The Central Bohemian Region is rich in historical monuments, one such example can be the city of Kutná Hora, which has been inscribed on the UNESCO World Natural and Cultural Heritage List. However, the region's value resides in the great number of protected landscape areas too, where a number of various endangered and protected plant and animal species can be found. The most valuable natural area of the Czech Bohemian Region, presumably, is the Křivoklátsko Protected Landscape Area. The Křivoklátsko territory is inscribed on the list of biosphere reserves and a future adept for a status of a national park. Other protected landscape areas include the Kokořínsko Protected Landscape Area, the Bohemian Karst, the Bohemian Paradise, and Blaník. Aside from that, the Central Bohemian territory contains many areas of natural interest, such as Brdy, where the Hřebeny Nature Park was declared in 2009, and Džbán.[2]

Concerning the Central Bohemian temperature and climate conditions, the region, as well as the rest of the Czech Republic, is situated in the continental climate area. This climate area is characterized by the alteration of four seasons throughout the year, with relatively hot summers and cold winters. The Central Bohemia area belongs among the coldest regions in Czechia with an average daily temperature of 12 degrees centigrade. The warmest month is August with an average maximum temperature of 25°C, while the coldest month is January with an average daily maximum temperature of 2°C. July is the wettest month, whereas February is the driest month of the year. [3]


The oldest evidence of human settlement in the Central Bohemian Region was discovered in the vicinity of Beroun and it dates back to 1.5 million years ago. Engravings of Capricorns and horses in the territory of the Bohemian Karst were the only discoveries of early Paleolithic art in Bohemia. Consequently, the Neolithic settlements of culture with linear ceramics were discovered in Bylany near Kutná Hora. The villages of Únětice, Knovíz, and Bylany near Český Brod gave the generally accepted name to prehistoric cultures of the Bronze and Iron Ages. Some of the most prominent discoveries from this area were the finds of Bylan funerals on chariots in villages in the Kolín region. Reconstruction of one of them can be found in the Kolín Museum. The head of Héro comes from the territory of Mšecké Žehrovice, which is one of the most notable Celtic stone sculptures in general.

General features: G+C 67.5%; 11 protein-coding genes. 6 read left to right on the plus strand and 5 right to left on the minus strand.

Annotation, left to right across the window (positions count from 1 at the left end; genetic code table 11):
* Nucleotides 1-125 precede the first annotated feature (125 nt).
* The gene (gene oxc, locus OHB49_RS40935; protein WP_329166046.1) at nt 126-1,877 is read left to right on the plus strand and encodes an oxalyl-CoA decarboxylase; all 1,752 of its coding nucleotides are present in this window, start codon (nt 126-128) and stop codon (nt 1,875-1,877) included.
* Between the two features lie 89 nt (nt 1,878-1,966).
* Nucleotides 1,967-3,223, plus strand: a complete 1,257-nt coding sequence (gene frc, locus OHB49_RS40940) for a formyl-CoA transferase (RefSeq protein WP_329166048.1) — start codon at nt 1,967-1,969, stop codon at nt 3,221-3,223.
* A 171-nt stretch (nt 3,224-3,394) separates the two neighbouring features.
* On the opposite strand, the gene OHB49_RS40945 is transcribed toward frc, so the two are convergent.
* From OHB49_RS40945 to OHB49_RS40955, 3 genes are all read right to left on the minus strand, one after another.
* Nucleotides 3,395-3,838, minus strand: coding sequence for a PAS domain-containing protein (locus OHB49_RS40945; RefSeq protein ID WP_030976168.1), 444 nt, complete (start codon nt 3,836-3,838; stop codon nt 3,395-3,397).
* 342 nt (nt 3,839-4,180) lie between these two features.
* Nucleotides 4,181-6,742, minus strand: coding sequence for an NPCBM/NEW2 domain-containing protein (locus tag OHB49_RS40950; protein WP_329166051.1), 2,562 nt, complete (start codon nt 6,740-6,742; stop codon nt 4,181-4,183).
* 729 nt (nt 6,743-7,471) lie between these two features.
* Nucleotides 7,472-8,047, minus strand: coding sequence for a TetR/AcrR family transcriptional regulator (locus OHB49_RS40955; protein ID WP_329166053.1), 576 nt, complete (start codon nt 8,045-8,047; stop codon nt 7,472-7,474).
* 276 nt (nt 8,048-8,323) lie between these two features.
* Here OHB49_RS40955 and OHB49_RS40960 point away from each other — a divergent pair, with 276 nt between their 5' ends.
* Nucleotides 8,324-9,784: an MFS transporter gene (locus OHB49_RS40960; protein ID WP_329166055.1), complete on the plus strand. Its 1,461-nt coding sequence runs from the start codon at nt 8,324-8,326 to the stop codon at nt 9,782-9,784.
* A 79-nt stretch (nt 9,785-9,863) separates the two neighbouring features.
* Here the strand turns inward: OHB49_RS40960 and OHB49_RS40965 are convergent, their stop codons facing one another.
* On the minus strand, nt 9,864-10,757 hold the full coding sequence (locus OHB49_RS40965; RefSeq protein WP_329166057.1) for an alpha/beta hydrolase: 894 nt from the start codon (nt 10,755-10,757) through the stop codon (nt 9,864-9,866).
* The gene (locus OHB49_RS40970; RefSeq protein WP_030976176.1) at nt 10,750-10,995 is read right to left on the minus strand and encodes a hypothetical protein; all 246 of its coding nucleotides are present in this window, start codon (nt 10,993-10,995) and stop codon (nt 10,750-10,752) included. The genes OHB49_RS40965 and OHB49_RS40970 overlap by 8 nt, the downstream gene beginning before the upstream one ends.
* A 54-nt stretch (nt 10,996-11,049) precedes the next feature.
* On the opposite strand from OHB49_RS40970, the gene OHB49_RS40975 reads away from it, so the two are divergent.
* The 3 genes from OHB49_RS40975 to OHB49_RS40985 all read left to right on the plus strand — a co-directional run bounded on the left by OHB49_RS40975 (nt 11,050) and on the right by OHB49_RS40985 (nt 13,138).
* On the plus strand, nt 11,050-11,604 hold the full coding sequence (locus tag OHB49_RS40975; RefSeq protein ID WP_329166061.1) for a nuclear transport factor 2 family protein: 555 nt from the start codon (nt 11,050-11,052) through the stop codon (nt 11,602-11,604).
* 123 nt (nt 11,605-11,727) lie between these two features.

Years later, the territory of the Central Bohemian Region became the center of the new state, established by the Přemyslid family. In order to protect the new forming state, the fortified settlements, such as Levý Hradec, Budeč, Stará Boleslav, Libice, Stará Kouřim, Tetín, Lštění, and Mělník were built. Another milestone for the Central Bohemian Region was the establishment of Kutná Hora. The first mentions of this town can be dated back to 1289, but in the 13th century, after the discovery of silver deposits, the city began to grow rapidly and flourish. It is estimated that 2,000 tons of silver were mined during the entire mining period in Kutná Hora. It became a royal city with numerous privileges and for a long time, it was the second most notable city in the Czech Kingdom. The rule of King Charles IV is considered to be one of the most glorious eras of the Czech Kingdom, he was the first King of Bohemia to become the Holy Roman Emperor. The Hussite wars temporarily stopped the swift development of the region. In 1846, hard coal supplies were discovered near the Kladno town, which helped to hasten the development and led to the establishment of the railways. Another notable fact about the area includes that in 1841, the world famous composer Antonín Dvořák was born in this region. [9]

The improvement of the state law position did not occur until 1918, with the establishment of Czechoslovakia. Consequently, Czechoslovakia disintegrated as a result of the occupation of the Czech lands by Germany. In 1942, deputy Reich Protector Reinhard Heydrich was injured by the assassinators Jan Kubiš and Josef Gabčík. Heydrich died of his injuries, which led to the extermination of the Lidice and Ležáky villages by the Nazis. In 1945, the Czechoslovakia had been liberated by the Red Army and stayed under the rule of the communists until the Velvet Revolution in 1989. The Central Bohemian Region was established in 2000, as well as the rest of the Czech regions. [9]